Editor's Note: this article was originally published in 2007 on the now-defunct Boardgamenews.com website.
World War I was entering its first winter, as soldiers from both sides
huddled together in the muddy trenches that lined the western front through
Belgium and France. The “No Man’s Land” between them was already filled with
bodies of the fallen, soon to be frozen because it was too dangerous to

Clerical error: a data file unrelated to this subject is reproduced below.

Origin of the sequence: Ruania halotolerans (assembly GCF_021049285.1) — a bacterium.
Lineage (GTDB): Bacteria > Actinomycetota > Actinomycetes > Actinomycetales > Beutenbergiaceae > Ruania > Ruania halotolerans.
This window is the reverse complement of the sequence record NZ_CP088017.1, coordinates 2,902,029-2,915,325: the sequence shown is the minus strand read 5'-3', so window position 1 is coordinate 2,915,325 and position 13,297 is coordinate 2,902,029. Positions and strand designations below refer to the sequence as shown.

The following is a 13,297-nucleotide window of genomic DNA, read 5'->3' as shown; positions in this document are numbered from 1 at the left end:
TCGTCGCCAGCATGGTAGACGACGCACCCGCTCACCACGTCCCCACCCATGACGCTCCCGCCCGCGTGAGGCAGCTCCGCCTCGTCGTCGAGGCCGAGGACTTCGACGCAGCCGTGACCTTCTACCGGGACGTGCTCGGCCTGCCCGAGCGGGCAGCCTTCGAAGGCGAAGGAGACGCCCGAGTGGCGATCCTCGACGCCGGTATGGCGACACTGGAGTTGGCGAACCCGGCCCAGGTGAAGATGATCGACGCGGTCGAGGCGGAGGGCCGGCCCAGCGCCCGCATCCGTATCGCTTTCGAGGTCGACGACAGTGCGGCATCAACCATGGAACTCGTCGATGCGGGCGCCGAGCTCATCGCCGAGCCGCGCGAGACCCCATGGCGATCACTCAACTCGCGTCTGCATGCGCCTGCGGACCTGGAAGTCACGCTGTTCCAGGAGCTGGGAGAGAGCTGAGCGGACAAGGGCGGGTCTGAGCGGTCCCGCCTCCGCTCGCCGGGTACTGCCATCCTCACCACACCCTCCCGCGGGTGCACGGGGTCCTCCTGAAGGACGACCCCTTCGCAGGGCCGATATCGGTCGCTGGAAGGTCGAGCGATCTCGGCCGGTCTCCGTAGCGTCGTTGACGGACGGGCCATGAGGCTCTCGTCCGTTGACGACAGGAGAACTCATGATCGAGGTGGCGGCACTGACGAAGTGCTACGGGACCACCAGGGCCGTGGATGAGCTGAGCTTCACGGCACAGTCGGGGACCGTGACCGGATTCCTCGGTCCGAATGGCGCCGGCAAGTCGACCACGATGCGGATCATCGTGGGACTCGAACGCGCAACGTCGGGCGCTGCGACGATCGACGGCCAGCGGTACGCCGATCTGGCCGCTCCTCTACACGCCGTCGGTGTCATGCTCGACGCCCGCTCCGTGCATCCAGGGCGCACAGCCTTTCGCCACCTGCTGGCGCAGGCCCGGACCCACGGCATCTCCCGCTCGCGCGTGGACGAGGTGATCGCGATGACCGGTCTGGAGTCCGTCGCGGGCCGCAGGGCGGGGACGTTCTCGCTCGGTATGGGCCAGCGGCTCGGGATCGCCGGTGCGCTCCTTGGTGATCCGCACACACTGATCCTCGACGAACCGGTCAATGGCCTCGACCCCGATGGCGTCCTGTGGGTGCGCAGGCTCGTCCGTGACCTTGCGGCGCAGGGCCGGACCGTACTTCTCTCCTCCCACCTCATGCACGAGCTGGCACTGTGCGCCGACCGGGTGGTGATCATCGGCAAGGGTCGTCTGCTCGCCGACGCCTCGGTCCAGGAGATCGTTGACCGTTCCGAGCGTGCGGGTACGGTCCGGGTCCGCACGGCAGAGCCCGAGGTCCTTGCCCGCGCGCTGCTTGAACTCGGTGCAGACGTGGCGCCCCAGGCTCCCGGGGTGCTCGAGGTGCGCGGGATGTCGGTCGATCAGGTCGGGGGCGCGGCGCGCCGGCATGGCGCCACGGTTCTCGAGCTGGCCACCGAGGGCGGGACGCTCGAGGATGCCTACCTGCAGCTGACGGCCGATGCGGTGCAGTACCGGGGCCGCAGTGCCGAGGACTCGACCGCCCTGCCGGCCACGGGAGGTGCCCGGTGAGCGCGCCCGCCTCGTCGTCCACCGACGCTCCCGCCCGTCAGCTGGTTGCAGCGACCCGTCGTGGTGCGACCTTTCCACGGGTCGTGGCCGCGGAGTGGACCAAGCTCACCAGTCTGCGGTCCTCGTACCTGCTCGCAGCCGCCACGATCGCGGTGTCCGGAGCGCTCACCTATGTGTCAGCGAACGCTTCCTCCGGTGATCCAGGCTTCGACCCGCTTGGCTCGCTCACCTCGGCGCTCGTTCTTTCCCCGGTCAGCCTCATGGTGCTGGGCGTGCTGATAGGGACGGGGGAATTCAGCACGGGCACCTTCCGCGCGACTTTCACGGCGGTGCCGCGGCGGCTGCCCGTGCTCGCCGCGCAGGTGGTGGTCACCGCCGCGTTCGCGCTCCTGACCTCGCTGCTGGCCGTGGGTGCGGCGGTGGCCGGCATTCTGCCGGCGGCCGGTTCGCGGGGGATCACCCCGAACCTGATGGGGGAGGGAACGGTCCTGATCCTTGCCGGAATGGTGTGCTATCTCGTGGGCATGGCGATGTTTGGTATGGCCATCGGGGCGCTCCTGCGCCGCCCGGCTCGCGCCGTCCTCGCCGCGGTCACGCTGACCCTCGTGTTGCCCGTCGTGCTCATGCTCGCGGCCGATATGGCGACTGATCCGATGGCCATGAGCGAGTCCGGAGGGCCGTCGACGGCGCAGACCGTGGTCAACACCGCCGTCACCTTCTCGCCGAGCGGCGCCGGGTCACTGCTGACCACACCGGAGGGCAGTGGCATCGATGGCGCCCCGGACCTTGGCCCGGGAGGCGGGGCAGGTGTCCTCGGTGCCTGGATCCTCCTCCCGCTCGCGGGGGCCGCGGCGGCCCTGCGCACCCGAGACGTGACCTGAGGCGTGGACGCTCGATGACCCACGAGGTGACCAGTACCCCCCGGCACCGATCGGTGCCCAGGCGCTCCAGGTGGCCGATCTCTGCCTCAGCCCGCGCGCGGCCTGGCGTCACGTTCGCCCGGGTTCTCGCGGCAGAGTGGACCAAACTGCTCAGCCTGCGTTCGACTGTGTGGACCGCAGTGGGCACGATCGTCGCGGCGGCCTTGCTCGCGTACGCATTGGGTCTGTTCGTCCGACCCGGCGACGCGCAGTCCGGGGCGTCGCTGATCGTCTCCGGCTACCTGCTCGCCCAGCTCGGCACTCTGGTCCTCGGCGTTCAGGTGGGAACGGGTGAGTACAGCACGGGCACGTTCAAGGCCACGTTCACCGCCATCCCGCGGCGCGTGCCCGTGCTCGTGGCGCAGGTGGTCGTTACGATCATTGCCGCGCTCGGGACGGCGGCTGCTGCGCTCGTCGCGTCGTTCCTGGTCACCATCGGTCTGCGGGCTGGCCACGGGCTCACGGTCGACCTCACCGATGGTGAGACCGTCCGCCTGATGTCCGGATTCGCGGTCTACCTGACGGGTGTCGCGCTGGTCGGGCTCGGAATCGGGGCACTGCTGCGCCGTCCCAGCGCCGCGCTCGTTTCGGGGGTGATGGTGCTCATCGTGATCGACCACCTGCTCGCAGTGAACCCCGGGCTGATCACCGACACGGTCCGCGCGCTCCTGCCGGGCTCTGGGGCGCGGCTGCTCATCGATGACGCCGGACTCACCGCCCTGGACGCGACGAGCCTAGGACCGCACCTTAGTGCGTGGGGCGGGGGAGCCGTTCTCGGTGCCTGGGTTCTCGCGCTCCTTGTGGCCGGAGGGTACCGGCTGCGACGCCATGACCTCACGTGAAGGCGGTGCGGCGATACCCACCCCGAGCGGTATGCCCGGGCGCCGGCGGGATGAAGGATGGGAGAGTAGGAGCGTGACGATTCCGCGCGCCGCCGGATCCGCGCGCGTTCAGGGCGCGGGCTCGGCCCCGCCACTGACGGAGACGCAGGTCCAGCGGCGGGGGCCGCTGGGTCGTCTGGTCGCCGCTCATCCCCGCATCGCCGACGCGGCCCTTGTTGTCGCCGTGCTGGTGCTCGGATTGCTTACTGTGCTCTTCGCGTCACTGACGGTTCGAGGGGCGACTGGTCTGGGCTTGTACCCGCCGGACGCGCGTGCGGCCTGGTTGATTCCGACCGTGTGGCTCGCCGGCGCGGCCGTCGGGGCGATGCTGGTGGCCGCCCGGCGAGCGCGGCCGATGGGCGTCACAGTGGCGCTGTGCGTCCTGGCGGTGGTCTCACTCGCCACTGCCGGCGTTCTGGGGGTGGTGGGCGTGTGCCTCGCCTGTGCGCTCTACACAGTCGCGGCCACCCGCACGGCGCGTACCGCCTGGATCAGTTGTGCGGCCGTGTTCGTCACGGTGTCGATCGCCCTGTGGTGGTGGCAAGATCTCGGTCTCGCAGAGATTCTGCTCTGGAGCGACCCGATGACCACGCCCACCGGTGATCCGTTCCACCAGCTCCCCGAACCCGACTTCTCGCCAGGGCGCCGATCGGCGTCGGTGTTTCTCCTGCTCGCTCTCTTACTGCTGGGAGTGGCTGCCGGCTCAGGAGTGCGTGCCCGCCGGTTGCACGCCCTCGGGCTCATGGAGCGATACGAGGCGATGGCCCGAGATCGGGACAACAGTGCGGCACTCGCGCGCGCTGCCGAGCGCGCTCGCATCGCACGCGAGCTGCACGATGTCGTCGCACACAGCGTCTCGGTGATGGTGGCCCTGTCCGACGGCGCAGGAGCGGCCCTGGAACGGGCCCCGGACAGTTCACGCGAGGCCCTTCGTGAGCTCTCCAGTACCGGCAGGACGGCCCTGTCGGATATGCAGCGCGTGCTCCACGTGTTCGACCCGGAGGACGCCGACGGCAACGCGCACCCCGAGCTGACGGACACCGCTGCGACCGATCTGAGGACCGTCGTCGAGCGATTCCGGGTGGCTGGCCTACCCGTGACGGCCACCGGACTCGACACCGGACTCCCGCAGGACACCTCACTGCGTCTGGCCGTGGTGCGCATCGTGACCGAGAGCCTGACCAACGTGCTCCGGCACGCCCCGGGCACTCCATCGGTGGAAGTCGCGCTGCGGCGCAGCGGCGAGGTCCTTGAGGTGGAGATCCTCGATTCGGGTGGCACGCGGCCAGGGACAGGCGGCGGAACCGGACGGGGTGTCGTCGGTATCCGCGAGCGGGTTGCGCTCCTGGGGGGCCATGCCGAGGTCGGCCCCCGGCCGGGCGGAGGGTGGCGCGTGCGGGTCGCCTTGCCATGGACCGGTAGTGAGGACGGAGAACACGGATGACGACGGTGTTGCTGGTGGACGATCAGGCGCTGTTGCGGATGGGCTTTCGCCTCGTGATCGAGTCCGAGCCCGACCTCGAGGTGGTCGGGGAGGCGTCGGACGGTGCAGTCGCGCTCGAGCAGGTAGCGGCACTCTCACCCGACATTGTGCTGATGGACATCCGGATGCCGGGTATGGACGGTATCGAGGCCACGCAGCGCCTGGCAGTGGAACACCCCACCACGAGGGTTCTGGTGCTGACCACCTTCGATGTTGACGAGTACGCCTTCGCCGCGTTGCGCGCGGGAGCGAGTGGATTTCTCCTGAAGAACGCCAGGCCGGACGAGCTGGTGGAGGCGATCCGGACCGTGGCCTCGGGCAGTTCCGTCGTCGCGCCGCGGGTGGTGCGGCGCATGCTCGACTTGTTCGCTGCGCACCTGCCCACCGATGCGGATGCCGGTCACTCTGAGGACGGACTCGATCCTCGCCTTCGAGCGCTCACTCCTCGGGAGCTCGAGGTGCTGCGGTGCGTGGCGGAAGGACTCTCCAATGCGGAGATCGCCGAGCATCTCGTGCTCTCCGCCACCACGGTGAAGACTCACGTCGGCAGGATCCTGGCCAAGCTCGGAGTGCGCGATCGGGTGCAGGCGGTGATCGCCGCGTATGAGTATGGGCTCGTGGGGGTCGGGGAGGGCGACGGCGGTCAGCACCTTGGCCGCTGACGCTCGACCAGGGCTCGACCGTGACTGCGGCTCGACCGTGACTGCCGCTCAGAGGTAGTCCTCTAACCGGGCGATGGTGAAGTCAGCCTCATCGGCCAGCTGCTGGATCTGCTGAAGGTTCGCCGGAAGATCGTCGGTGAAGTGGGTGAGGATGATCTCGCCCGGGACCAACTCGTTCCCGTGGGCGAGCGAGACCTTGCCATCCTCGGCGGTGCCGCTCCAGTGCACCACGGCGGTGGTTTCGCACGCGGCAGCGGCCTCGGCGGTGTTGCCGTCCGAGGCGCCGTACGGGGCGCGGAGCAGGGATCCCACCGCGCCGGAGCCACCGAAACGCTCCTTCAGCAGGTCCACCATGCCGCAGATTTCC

retrieve them for a proper burial. But that Christmas, something quite unexpected
happened: the soldiers who had been trained to kill each other suddenly laid
down their weapons…and played games.
I was unaware of this well-documented Christmas truce until a friend gave me
a copy of the 2005 film, ”Joyeux
Noël (Merry Christmas).” The Oscar-nominated cinematic version of the story
is depicted through the eyes of French, British and German soldiers, and is
appropriately presented in three languages. Although it is a romanticized version
of the actual events, its message made it a tradition in our household
alongside some of the better-known holiday film classics.